He is pretty much the perfect fullback for a pressing system. In fact, only 31 out of his 57 tackles have come in defensive third, meaning that nearly half his tackles are in the middle or the attacking thirds.
Those numbers compare favorably with Azpilicueta (nearly 50% of his tackles are in middle and attacking third), which would make Reguilón a comfortable fit for Lampard’s system. Same can’t be said for Chilwell, as the Leicester left back makes 65% of his tackles in the defensive third while. For reference, Andrew Robertson makes 68% (!) of his tackles in the middle and attacking third under Klopp’s system.
One of Reguilón’s strengths is also a weakness. He’s a front foot defender to a fault, so if an opposing player is in range, he will charge towards him. When that works, it looks brilliant, but if the opponent gets past him, it does expose the defence quite badly.
Here are some examples of him pushing up when it was fairly unnecessary to do so: clip 1 and clip 2. In both these situations, Reguilón leaves his defensive line and jumps up towards the midfielders. While he is able to get the ball in these cases, against better dribblers, he may not be as successful.
While he is often successful, he definitely needs to be better at deciding when to push up and dive in, even in a pressing system. His habit of just being attracted to the ball and not noticing where the opposition players are waiting is not ideal.
Here are two clips of him being attracted to the ball: Clip 1 and clip 2. In both these clips, a simple pass to out wide could have put Sevilla in great trouble as Reguilón ended up in the middle of the pitch.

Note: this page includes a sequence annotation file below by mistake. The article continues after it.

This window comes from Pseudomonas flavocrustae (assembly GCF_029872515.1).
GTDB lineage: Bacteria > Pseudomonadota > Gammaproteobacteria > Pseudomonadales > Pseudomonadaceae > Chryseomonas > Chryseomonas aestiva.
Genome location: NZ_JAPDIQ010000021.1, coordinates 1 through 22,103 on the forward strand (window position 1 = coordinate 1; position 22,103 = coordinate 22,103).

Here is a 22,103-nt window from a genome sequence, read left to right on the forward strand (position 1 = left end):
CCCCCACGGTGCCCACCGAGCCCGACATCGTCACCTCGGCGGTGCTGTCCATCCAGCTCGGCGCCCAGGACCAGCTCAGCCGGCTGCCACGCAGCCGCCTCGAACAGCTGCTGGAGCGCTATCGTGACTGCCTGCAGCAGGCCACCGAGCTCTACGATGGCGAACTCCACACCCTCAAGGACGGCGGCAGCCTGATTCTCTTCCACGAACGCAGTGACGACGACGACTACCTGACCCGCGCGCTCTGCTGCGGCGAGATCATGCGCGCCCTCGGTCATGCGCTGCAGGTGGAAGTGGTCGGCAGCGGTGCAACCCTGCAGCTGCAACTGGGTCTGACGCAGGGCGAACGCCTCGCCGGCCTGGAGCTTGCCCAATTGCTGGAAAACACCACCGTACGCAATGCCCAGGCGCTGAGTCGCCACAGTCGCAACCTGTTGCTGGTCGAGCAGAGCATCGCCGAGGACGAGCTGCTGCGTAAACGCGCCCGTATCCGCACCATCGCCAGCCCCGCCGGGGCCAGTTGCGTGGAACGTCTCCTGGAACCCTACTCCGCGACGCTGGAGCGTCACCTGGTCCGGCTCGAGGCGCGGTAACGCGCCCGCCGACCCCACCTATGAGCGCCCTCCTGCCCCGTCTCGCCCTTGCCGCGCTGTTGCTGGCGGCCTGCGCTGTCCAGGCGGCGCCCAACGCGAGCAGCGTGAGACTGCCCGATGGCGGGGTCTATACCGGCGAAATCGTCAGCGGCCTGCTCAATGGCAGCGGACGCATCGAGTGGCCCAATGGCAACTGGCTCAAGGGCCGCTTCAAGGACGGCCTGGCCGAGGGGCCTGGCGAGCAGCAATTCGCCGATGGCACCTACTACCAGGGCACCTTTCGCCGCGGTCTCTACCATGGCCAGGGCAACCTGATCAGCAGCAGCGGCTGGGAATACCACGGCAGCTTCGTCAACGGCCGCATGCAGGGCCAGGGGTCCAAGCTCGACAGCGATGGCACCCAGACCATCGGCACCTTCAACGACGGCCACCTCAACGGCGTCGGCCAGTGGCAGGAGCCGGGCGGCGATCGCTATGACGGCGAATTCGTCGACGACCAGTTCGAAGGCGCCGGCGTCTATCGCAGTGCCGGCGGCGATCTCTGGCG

Another problem with Reguilón’s defending is his tendency to commit fouls — since he’s always jumping in and going for the ball. He commits 2 fouls per 90, higher than Azpilicueta and Chilwell (1.1 per-90), Digne (1.3) and Robertson (at just 0.5). This is definitely something he needs to work on.
Not amazing but not bad either
Reguilón is not amazing at crossing.
He is good — 1 accurate cross per 90 and 2.6 inaccurate cross per 90 with 28% success rate — but not great. The numbers are comparable to Azpilicueta’s (0.8/3.3 per-90 for a 24% rate) but slightly better than Chilwell’s (0.7/3.9; 18%).
Same goes for his ball retention metrics, which are comparable to Ferland Mendy’s.
Room for improvement.
Reguilón is a great-dribbling, front foot full back who carries the ball up at speed and is constantly involved in everything on the left flank. He loves pressing, he loves beating players on the dribble and he commits a lot of fouls.
His crossing is not amazing, but because he tends to cut inside, he opens up space for others on the outside. His on-the-ground passes and cutbacks are more dangerous than traditional crosses anyway.
His athleticism, willingness to run, and dribbling technique, along with a few defensive issues make him a modern fullback.
Will he solve our defensive problems? To an extent, yes, as he will be a better fit for our pressing style of play but he won’t fix all our problems at once. That said, considering that Tagliafico, Chilwell and Telles all have their defensive shortcomings in one form or another, this is something which Chelsea will have to deal with regardless of who plays left back.
Should we buy him? ABSOLUTELY. He is as good as Ben Chilwell, if not better and he is available for a significantly lower price than Chilwell. Reguilón is a left-back brimming with potential who can grow up to be an amazing full back, provided he learns to defend a little bit better.